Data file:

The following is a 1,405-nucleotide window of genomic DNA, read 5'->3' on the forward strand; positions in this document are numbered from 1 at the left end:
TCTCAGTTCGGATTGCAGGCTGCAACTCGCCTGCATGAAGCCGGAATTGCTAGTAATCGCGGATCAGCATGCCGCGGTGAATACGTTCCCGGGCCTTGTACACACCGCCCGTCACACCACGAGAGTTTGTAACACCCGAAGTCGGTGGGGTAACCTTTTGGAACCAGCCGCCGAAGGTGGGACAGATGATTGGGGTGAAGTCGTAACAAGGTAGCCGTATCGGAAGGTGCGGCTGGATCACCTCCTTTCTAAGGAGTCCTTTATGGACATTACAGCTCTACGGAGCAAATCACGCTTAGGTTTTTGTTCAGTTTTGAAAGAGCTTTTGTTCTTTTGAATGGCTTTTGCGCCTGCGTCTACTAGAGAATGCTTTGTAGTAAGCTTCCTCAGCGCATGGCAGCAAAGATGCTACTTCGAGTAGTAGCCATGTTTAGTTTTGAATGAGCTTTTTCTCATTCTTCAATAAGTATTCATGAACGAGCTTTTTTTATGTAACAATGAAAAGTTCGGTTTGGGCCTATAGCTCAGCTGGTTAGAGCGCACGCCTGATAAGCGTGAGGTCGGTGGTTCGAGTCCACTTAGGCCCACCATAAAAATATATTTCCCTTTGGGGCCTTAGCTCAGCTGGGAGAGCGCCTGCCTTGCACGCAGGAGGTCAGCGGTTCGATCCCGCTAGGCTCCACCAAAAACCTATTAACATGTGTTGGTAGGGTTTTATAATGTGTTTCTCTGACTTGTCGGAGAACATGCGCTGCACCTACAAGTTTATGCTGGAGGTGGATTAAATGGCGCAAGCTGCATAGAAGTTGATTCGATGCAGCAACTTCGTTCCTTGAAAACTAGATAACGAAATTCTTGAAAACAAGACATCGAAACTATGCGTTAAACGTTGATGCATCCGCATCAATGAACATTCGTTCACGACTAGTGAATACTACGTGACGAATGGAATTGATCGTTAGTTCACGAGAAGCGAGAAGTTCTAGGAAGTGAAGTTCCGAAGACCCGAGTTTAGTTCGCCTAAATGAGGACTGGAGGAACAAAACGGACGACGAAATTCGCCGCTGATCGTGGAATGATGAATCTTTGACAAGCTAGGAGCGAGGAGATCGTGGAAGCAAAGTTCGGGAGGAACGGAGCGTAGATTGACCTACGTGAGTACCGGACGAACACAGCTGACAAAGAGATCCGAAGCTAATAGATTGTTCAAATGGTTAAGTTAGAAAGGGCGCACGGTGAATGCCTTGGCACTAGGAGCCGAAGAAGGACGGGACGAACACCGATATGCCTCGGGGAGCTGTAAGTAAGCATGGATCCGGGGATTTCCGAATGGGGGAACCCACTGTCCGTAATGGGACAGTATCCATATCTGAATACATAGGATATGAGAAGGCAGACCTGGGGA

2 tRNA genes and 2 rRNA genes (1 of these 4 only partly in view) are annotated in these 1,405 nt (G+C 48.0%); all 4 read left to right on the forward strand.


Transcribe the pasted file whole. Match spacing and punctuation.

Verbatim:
The following is a 1,405-nucleotide window of genomic DNA, read 5'->3' on the forward strand; positions in this document are numbered from 1 at the left end:
TCTCAGTTCGGATTGCAGGCTGCAACTCGCCTGCATGAAGCCGGAATTGCTAGTAATCGCGGATCAGCATGCCGCGGTGAATACGTTCCCGGGCCTTGTACACACCGCCCGTCACACCACGAGAGTTTGTAACACCCGAAGTCGGTGGGGTAACCTTTTGGAACCAGCCGCCGAAGGTGGGACAGATGATTGGGGTGAAGTCGTAACAAGGTAGCCGTATCGGAAGGTGCGGCTGGATCACCTCCTTTCTAAGGAGTCCTTTATGGACATTACAGCTCTACGGAGCAAATCACGCTTAGGTTTTTGTTCAGTTTTGAAAGAGCTTTTGTTCTTTTGAATGGCTTTTGCGCCTGCGTCTACTAGAGAATGCTTTGTAGTAAGCTTCCTCAGCGCATGGCAGCAAAGATGCTACTTCGAGTAGTAGCCATGTTTAGTTTTGAATGAGCTTTTTCTCATTCTTCAATAAGTATTCATGAACGAGCTTTTTTTATGTAACAATGAAAAGTTCGGTTTGGGCCTATAGCTCAGCTGGTTAGAGCGCACGCCTGATAAGCGTGAGGTCGGTGGTTCGAGTCCACTTAGGCCCACCATAAAAATATATTTCCCTTTGGGGCCTTAGCTCAGCTGGGAGAGCGCCTGCCTTGCACGCAGGAGGTCAGCGGTTCGATCCCGCTAGGCTCCACCAAAAACCTATTAACATGTGTTGGTAGGGTTTTATAATGTGTTTCTCTGACTTGTCGGAGAACATGCGCTGCACCTACAAGTTTATGCTGGAGGTGGATTAAATGGCGCAAGCTGCATAGAAGTTGATTCGATGCAGCAACTTCGTTCCTTGAAAACTAGATAACGAAATTCTTGAAAACAAGACATCGAAACTATGCGTTAAACGTTGATGCATCCGCATCAATGAACATTCGTTCACGACTAGTGAATACTACGTGACGAATGGAATTGATCGTTAGTTCACGAGAAGCGAGAAGTTCTAGGAAGTGAAGTTCCGAAGACCCGAGTTTAGTTCGCCTAAATGAGGACTGGAGGAACAAAACGGACGACGAAATTCGCCGCTGATCGTGGAATGATGAATCTTTGACAAGCTAGGAGCGAGGAGATCGTGGAAGCAAAGTTCGGGAGGAACGGAGCGTAGATTGACCTACGTGAGTACCGGACGAACACAGCTGACAAAGAGATCCGAAGCTAATAGATTGTTCAAATGGTTAAGTTAGAAAGGGCGCACGGTGAATGCCTTGGCACTAGGAGCCGAAGAAGGACGGGACGAACACCGATATGCCTCGGGGAGCTGTAAGTAAGCATGGATCCGGGGATTTCCGAATGGGGGAACCCACTGTCCGTAATGGGACAGTATCCATATCTGAATACATAGGATATGAGAAGGCAGACCTGGGGA

2 tRNA genes and 2 rRNA genes (1 of these 4 only partly in view) are annotated in these 1,405 nt (G+C 48.0%); all 4 read left to right on the forward strand.